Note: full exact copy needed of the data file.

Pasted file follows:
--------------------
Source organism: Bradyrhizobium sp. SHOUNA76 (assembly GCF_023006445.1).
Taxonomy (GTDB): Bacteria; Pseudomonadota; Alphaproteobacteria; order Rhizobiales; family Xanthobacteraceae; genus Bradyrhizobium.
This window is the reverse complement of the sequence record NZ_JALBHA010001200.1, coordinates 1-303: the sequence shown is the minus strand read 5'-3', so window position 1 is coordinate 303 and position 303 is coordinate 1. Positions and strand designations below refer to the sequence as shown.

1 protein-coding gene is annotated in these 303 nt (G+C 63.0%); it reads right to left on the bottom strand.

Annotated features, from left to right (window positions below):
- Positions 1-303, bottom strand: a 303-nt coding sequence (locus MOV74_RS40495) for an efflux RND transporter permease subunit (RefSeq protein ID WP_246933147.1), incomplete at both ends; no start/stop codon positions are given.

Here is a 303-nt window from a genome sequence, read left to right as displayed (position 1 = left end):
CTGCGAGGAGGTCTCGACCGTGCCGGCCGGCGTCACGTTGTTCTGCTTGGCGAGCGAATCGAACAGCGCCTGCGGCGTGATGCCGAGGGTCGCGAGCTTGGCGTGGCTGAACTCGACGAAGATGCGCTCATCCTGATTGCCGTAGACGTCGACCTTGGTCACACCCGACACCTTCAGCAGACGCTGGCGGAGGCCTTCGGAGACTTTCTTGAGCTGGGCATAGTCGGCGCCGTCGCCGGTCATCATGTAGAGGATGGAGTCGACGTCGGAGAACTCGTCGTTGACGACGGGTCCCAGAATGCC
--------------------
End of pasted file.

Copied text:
Source organism: Bradyrhizobium sp. SHOUNA76 (assembly GCF_023006445.1).
Taxonomy (GTDB): Bacteria; Pseudomonadota; Alphaproteobacteria; order Rhizobiales; family Xanthobacteraceae; genus Bradyrhizobium.
This window is the reverse complement of the sequence record NZ_JALBHA010001200.1, coordinates 1-303: the sequence shown is the minus strand read 5'-3', so window position 1 is coordinate 303 and position 303 is coordinate 1. Positions and strand designations below refer to the sequence as shown.

1 protein-coding gene is annotated in these 303 nt (G+C 63.0%); it reads right to left on the bottom strand.

Annotated features, from left to right (window positions below):
- Positions 1-303, bottom strand: a 303-nt coding sequence (locus MOV74_RS40495) for an efflux RND transporter permease subunit (RefSeq protein ID WP_246933147.1), incomplete at both ends; no start/stop codon positions are given.

Here is a 303-nt window from a genome sequence, read left to right as displayed (position 1 = left end):
CTGCGAGGAGGTCTCGACCGTGCCGGCCGGCGTCACGTTGTTCTGCTTGGCGAGCGAATCGAACAGCGCCTGCGGCGTGATGCCGAGGGTCGCGAGCTTGGCGTGGCTGAACTCGACGAAGATGCGCTCATCCTGATTGCCGTAGACGTCGACCTTGGTCACACCCGACACCTTCAGCAGACGCTGGCGGAGGCCTTCGGAGACTTTCTTGAGCTGGGCATAGTCGGCGCCGTCGCCGGTCATCATGTAGAGGATGGAGTCGACGTCGGAGAACTCGTCGTTGACGACGGGTCCCAGAATGCC